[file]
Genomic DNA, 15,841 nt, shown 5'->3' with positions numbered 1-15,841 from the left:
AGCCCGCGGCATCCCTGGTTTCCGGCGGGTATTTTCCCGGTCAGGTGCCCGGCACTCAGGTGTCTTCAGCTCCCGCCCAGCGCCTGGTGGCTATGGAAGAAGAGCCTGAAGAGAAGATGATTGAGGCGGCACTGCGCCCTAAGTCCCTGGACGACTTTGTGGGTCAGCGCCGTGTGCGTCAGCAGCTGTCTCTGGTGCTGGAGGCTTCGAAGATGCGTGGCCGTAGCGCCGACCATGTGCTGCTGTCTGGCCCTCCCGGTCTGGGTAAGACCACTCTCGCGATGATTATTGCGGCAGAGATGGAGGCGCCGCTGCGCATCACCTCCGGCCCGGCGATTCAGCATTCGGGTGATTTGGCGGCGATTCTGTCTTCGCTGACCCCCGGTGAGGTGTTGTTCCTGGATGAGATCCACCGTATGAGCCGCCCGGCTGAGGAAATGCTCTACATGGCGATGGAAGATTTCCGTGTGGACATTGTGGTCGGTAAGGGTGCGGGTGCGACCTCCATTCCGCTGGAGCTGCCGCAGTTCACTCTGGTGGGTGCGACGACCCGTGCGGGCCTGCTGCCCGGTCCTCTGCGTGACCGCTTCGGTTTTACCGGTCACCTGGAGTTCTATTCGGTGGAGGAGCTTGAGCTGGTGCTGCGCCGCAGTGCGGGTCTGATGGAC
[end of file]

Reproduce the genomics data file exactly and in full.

Genomic DNA, 15,841 nt, shown 5'->3' with positions numbered 1-15,841 from the left:
AGCCCGCGGCATCCCTGGTTTCCGGCGGGTATTTTCCCGGTCAGGTGCCCGGCACTCAGGTGTCTTCAGCTCCCGCCCAGCGCCTGGTGGCTATGGAAGAAGAGCCTGAAGAGAAGATGATTGAGGCGGCACTGCGCCCTAAGTCCCTGGACGACTTTGTGGGTCAGCGCCGTGTGCGTCAGCAGCTGTCTCTGGTGCTGGAGGCTTCGAAGATGCGTGGCCGTAGCGCCGACCATGTGCTGCTGTCTGGCCCTCCCGGTCTGGGTAAGACCACTCTCGCGATGATTATTGCGGCAGAGATGGAGGCGCCGCTGCGCATCACCTCCGGCCCGGCGATTCAGCATTCGGGTGATTTGGCGGCGATTCTGTCTTCGCTGACCCCCGGTGAGGTGTTGTTCCTGGATGAGATCCACCGTATGAGCCGCCCGGCTGAGGAAATGCTCTACATGGCGATGGAAGATTTCCGTGTGGACATTGTGGTCGGTAAGGGTGCGGGTGCGACCTCCATTCCGCTGGAGCTGCCGCAGTTCACTCTGGTGGGTGCGACGACCCGTGCGGGCCTGCTGCCCGGTCCTCTGCGTGACCGCTTCGGTTTTACCGGTCACCTGGAGTTCTATTCGGTGGAGGAGCTTGAGCTGGTGCTGCGCCGCAGTGCGGGTCTGATGGAC